via 2013 arts festivals in retrospect | The Herald December 31, 2013 by Brenda Phiri
In the last few months, the arts industry has been full of activity. Significant development and growth has been recorded as festivals were taking place in different parts of the country.HIFA
The Harare International festival of Arts came and went but as is the norm, it left a lasting impression. In the month of April when the festival roared to life, fans were treated to master class performances in genres such as music, theatre and film, among others.Senegalese musician Baaba Maal was the main act of the festival.
The inaugural Zimbabwe International Carnival also brought flair not only to Harare but different parts of the country. Organised by the Zimbabwe Tourism Authority, it celebrated the country’s cultural diversity from May 24-26.
Highlights of the carnival included a beauty pageant on May 18, a gospel show on May 19 before a samba night on May 22.
The Zimbabwe International Film Festival was among the festivals that marked the end of 2013.
The four day fete celebrated its 15th anniversary that was graced by top South African filmmaker and screen actor Vusi Kunene.
According to Nigel Munyati, the ZIFF acting director and founding trustee, they were happy with the festival though they were disappointed by the low turnout.
Chimanimani Arts Festival
The Eastern Highlands reverberated to the sounds of the drum, song and dance when the Chimanimani Arts Festival burst into life in August. It ran from 9-11 and drew the likes of Sniper Storm, Alexio Kawara, Progress Chipfumo, Selma Mtukudzi, among others to Manicaland. Financial constraints could not dampen the mood at the festival, according to its director, Chido Musasiwa Gutu
The Shoko Festival was bigger and better than last year’s, according to its director Sam Monroe. The six-day festival aimed at pushing consciousness among young people attracted over 250 people from three continents.
It was held on September 17-22 at Water Whirld while running under the theme “We the People, Live Concerts”. Comedy nights poetry slams, photo exhibitions were among the events that took place at the festival. Jamaican musician Tony Rebel came for the festival.
The Intwasa Arts Festival celebrated its 19 edition in style in September. Artistes from Southern African countries joined locals, Willis Watafi, Selmor Mtukudzi and Dudu Manhenga for the six-day event. Festival director Raisedon Baya said artistes based in Durban performed in Bulawayo as a result of the cultural exchanges between the two cities.
Dance groups from different parts of the country clashed at the annual Chibuku Neshamwari festival held in the Harare Gardens in September. The talent search festival is growing each year and shares the same status with Star Brite, Chibuku Road to Fame and Music
Crossroads. This year, it marked its 50th anniversary and contestants were competing for the US$4 000 prize money.
The Zimbabwe International Book Fair remains the biggest annual literature event in the country. Although it was postponed from September 30 to October 4 after the initial schedule was deferred to make way for the harmonised elections, it lived to the billing. Its theme was “ZIBF@30: Enabling Creativity, Writing, Publishing and Reading for Africa’s Growth”.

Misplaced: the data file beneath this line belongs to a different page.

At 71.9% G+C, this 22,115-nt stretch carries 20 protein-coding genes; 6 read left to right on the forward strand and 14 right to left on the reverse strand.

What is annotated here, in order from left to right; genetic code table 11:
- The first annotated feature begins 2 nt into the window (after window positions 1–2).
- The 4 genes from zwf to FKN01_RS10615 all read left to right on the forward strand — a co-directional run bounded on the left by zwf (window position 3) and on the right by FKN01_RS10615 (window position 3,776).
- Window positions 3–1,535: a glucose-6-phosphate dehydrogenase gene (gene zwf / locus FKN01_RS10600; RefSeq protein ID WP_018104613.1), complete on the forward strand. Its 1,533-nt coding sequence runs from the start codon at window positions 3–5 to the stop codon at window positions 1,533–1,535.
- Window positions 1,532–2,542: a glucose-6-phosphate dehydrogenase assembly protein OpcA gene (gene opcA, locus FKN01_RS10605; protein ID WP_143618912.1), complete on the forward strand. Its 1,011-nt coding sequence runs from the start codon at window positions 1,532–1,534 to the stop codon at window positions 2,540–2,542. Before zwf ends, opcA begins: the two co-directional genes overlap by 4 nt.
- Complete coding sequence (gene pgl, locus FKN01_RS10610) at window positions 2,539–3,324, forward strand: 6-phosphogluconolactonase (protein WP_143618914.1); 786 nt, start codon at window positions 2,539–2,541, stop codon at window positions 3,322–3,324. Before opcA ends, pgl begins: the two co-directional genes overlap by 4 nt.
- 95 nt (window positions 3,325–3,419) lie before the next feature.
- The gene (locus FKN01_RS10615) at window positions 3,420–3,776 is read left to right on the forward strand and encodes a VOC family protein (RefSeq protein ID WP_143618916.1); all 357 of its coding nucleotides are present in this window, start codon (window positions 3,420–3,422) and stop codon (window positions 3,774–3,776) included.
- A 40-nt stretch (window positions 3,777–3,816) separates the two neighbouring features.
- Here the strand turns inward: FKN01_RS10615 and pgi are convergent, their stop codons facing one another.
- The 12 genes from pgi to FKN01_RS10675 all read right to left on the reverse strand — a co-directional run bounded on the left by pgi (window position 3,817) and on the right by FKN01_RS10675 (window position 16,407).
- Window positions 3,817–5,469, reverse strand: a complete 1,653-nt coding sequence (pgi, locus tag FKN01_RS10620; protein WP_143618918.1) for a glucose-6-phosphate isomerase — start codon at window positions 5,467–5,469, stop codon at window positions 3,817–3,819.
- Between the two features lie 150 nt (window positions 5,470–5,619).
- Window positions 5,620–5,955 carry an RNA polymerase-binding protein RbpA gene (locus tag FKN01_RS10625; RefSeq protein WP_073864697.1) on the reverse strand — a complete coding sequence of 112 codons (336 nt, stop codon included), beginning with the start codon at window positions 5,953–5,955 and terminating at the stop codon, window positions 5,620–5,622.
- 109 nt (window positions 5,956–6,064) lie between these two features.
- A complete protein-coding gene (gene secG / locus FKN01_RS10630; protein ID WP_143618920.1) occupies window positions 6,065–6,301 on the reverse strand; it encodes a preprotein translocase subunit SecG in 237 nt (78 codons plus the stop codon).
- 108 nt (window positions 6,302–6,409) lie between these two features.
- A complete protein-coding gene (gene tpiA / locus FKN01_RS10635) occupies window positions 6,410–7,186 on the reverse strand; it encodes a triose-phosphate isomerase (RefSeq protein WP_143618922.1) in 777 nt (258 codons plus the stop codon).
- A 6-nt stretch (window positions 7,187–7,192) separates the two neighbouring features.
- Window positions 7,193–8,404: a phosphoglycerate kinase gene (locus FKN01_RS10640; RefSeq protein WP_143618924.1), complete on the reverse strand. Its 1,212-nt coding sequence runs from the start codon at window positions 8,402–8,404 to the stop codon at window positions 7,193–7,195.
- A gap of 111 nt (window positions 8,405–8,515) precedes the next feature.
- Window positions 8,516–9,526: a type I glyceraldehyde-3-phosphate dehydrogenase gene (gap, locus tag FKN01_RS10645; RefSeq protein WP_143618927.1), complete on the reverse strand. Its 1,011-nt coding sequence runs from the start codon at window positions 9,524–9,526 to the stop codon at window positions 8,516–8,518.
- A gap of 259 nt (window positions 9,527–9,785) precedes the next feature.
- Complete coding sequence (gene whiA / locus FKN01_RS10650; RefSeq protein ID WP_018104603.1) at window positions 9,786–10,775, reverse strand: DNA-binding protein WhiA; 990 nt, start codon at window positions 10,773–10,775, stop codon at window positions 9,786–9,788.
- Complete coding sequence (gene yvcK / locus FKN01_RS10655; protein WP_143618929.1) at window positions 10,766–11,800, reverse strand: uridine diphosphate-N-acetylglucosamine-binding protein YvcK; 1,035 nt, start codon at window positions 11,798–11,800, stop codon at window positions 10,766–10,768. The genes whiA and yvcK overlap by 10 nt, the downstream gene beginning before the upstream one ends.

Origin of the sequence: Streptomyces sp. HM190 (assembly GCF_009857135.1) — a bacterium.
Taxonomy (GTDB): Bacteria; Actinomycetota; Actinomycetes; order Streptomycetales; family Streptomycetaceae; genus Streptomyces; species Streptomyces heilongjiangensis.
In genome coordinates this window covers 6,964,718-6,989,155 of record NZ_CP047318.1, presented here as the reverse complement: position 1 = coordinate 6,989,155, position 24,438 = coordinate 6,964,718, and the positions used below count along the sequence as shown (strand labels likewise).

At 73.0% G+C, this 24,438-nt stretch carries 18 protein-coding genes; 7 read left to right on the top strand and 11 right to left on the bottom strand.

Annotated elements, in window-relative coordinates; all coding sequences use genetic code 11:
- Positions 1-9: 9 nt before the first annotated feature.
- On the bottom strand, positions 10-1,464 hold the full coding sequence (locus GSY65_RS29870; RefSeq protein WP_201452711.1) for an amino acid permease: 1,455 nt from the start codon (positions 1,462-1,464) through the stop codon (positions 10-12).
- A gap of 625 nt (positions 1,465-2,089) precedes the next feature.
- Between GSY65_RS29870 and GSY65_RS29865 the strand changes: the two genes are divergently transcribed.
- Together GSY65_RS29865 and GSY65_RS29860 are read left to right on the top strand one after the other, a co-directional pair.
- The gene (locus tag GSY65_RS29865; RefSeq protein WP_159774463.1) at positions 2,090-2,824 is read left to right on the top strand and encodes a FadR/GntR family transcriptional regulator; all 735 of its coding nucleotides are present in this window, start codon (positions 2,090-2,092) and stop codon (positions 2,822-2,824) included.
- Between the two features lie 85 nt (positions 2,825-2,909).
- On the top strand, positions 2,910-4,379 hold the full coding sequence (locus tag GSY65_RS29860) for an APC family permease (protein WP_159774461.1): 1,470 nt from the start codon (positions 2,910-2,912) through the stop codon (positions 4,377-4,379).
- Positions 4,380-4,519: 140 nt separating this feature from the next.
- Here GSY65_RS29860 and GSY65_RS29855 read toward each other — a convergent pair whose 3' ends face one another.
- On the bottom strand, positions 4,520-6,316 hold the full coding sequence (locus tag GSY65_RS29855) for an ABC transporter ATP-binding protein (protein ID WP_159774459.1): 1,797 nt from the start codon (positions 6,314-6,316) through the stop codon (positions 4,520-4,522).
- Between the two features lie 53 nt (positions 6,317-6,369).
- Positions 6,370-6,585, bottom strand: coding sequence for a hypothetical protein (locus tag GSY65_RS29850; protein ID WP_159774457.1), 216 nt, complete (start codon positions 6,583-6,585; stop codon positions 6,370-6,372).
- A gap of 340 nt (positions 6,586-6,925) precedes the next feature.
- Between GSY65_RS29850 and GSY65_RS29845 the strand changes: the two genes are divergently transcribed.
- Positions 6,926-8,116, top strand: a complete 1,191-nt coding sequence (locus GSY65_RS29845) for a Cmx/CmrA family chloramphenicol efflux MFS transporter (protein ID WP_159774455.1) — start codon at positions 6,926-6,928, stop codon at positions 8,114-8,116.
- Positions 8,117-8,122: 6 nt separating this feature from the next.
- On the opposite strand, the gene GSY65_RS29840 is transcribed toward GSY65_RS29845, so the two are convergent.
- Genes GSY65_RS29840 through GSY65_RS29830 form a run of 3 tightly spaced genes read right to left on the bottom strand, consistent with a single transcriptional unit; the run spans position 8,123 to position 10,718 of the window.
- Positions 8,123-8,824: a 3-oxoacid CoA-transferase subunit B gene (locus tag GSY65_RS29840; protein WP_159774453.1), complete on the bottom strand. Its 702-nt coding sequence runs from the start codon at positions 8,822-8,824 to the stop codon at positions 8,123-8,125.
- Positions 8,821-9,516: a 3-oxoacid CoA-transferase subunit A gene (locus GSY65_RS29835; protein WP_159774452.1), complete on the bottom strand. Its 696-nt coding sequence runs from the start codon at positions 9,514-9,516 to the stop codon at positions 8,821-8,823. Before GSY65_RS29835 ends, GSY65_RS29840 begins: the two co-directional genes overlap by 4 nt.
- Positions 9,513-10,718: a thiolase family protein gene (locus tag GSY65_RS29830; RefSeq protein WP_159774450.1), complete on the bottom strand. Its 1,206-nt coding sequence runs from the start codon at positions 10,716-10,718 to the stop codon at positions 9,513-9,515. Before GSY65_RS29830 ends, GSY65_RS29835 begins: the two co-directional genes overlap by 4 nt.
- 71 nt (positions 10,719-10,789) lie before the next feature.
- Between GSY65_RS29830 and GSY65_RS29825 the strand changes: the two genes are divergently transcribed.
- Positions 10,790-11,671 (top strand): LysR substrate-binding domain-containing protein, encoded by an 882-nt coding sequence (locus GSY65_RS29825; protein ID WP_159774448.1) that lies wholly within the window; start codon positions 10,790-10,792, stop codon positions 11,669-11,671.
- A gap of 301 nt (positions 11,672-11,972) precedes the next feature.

The year 2013 saw the inaugural Zimbabwe Music Festival Bira coming to Zimbabwe in August. Formed in 2007 by Sweden-based Luckson “Manluckerz” Chikutu, the festival debuted at the Book Café. However, it was fairly attended due to poor marketing.
Midlands Arts And Cultural Festival (MACFEST) held its 6th edition in September in Gweru. Describing the week-long multi-disciplinary fiesta as a hive of happiness Joe Wailer, the creative director said the MACFEST was aiming at a crucial growth market.
Summer Beer Festival
The Lion Lager Summer Festival was amongst the major highlights of the year on the entertainment calendar this year. The main show on October 12 at Harare’s Glamis Arena came amid a successful Lion Larger campus nights that were held in almost all the country’s universities.
Bindura Arts Festival
The Bindura Arts Festival was bigger this year with Chipadze festival. The festival was aimed at showcasing new and upcoming talent, mainly from Mashonaland Central and also encourage artistes from smaller cities to showcase their abilities.
Jibilika Dance Festival
The Jibilika Dance Festival saw more than 2 000 youths taking part in theatrical, dance and other performances.
It ran under the theme, “Step up to HIV’” and 34 dance groups from across the country competed for honours on August 31 at the Zimbabwe College of music.
Mash East Cultural festival
The annual Murehwa Uzumba Cultural Festival (Mucuf) rebranded this year to become Mashonaland East Cultural Festival; a move organisers said cemented the festival’s status.
It was held from October 23-27 at Murewa Culture Centre. However, it flopped due to high gate charges
Intellectual Expo in September ran under the theme “Research Partnership for Wealth Creation”. Students across the country’s colleges and universities came through to showcase their talents through visual arts, fashion shows, drama, poetry, music dance and modelling.
Prof Herbert Chimhundu, one of the organising committee member said 22 institutions registered to take part.
Women’s Arts Festival
The Women’s Arts Festival debuted on November 23 at Alliance Francaise. It was aimed at celebrating womanhood while puting women artistes on the fore front. Pah Chihera dazzled at the fete.
Winter Jazz Festival
There was poor attendance at this year’s Winter Jazz Festival in August. It was low key and attracted half the crowds that used to throng Jazz 105 for the fete.
Besides the low turnout, the line-up of performers comprised mostly local artistes with Max Vidima of South Africa , being the only foreign-based big name.